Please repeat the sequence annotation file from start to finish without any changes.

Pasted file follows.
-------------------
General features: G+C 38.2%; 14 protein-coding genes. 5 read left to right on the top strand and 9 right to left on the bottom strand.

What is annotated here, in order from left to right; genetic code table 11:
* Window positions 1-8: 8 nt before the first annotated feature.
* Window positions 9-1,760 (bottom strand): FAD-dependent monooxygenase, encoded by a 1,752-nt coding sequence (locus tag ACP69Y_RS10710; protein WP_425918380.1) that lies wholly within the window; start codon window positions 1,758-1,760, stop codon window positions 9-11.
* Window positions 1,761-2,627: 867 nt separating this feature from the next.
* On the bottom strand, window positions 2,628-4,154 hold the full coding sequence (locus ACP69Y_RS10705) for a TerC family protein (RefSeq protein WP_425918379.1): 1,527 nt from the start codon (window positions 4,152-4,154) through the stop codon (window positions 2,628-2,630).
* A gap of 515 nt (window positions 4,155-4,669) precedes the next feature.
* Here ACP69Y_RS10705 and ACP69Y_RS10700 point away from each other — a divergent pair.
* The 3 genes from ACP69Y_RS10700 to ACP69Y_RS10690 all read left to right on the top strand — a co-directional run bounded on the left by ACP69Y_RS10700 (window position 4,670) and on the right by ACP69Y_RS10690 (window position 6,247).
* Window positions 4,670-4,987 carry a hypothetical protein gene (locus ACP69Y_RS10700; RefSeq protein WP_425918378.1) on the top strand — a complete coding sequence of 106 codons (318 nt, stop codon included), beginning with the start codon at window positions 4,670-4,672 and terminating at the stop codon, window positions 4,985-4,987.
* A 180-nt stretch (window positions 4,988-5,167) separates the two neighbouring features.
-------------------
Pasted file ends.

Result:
General features: G+C 38.2%; 14 protein-coding genes. 5 read left to right on the top strand and 9 right to left on the bottom strand.

What is annotated here, in order from left to right; genetic code table 11:
* Window positions 1-8: 8 nt before the first annotated feature.
* Window positions 9-1,760 (bottom strand): FAD-dependent monooxygenase, encoded by a 1,752-nt coding sequence (locus tag ACP69Y_RS10710; protein WP_425918380.1) that lies wholly within the window; start codon window positions 1,758-1,760, stop codon window positions 9-11.
* Window positions 1,761-2,627: 867 nt separating this feature from the next.
* On the bottom strand, window positions 2,628-4,154 hold the full coding sequence (locus ACP69Y_RS10705) for a TerC family protein (RefSeq protein WP_425918379.1): 1,527 nt from the start codon (window positions 4,152-4,154) through the stop codon (window positions 2,628-2,630).
* A gap of 515 nt (window positions 4,155-4,669) precedes the next feature.
* Here ACP69Y_RS10705 and ACP69Y_RS10700 point away from each other — a divergent pair.
* The 3 genes from ACP69Y_RS10700 to ACP69Y_RS10690 all read left to right on the top strand — a co-directional run bounded on the left by ACP69Y_RS10700 (window position 4,670) and on the right by ACP69Y_RS10690 (window position 6,247).
* Window positions 4,670-4,987 carry a hypothetical protein gene (locus ACP69Y_RS10700; RefSeq protein WP_425918378.1) on the top strand — a complete coding sequence of 106 codons (318 nt, stop codon included), beginning with the start codon at window positions 4,670-4,672 and terminating at the stop codon, window positions 4,985-4,987.
* A 180-nt stretch (window positions 4,988-5,167) separates the two neighbouring features.